The Canadian Studies Program welcomes these new principles, which directly align with our own values and aims.
US-Canada Relationship on Upswing – But Challenges Remain Ahead
Prime Minister Justin Trudeau’s office issued an official statement last week congratulating Joseph Biden on his inauguration as the 46th President of the United States. The Prime Minister stressed the United States and Canada’s longstanding friendship and values and policy goals shared with the new administration. Both leaders seek a reset of relations that came under heavy strain in recent years, and Biden chose Trudeau for his first official call with a foreign leader. However, policy disagreements persist despite the good feelings – in their call, Trudeau expressed “disappointment” with Biden over the president’s decision to cancel the Keystone XL pipeline in one of his first executive actions. Nevertheless, both leaders agreed to meet next month to discuss ways to improve cross-border cooperation, particularly with regards to the continuing COVID-19 pandemic, which both governments consider a “fundamental priority”.
Toronto-based opera collective Against the Grain Theater’s award-winning Messiah/Complex wraps up its virtual run this Sunday, January 31. Directed by Joel Ivany and Reneltta Arluk, it presents a fresh take on Handel’s classic Messiah that has garnered praise from critics – including our own reviewer! The performance is available to stream free through this weekend on the company’s website.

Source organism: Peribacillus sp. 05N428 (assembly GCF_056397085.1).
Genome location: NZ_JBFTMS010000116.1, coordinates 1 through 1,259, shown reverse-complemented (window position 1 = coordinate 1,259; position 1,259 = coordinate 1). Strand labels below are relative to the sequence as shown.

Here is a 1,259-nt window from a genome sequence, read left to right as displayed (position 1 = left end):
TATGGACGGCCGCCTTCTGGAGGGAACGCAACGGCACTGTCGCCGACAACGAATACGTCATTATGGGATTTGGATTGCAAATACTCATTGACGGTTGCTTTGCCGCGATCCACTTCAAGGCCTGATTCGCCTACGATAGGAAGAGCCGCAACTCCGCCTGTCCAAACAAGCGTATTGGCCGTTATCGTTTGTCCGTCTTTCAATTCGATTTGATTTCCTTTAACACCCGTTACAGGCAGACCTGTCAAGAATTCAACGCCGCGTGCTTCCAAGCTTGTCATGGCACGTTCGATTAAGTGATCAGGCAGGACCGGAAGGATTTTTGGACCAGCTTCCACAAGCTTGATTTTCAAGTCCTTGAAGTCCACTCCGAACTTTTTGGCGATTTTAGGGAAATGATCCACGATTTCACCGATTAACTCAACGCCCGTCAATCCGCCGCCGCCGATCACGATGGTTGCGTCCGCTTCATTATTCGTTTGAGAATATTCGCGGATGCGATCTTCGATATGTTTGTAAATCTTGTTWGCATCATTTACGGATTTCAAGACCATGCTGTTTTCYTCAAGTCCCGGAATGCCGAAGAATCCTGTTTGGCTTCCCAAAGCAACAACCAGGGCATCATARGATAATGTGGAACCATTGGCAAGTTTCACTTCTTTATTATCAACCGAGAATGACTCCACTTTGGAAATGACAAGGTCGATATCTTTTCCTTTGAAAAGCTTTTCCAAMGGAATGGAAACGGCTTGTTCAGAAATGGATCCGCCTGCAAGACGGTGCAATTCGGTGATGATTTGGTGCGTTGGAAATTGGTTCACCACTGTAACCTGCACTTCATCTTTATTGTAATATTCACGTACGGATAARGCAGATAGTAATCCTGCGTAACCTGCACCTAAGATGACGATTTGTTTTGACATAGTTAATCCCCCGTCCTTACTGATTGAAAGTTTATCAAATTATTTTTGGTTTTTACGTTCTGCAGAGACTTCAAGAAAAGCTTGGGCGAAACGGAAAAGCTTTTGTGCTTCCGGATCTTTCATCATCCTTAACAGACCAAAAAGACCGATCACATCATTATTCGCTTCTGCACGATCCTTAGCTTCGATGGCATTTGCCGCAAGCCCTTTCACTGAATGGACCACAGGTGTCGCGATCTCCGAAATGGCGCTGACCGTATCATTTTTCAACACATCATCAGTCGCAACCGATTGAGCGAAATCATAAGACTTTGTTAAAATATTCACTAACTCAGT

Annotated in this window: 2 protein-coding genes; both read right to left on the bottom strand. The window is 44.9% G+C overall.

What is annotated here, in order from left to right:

Ataramik (Always): A Conversation with Reneltta Arluk
January 28 | 3:00 p.m. PT / 12:00 p.m. ET | RSVP here
The Pardee School of Global Studies at Boston University and the Scott Polar Research Institute at the University of Cambridge invite you to join their Arctic Environmental Humanities Workshop series, co-convened by Boston University’s Adriana Craciun (a past Canadian Studies colloquium speaker) and Cambridge’s Michael Bravo.
For Thursday’s workshop, they will be joined by Reneltta Arluk (Inuvialuit, Dene, Cree), the Director of Indigenous Arts at Banff Centre for Arts and Creativity, and director of the Akpik Theatre. She was the first Inuk and Indigenous woman to direct at the Stratford Festival, where she won the 2017 Tyrone Guthrie – Derek F. Mitchell Artistic Director’s Award. She also co-directed the award-winning and innovative 2020 performance Messiah/Complex, which highlights Indigenous singers and languages of Canada.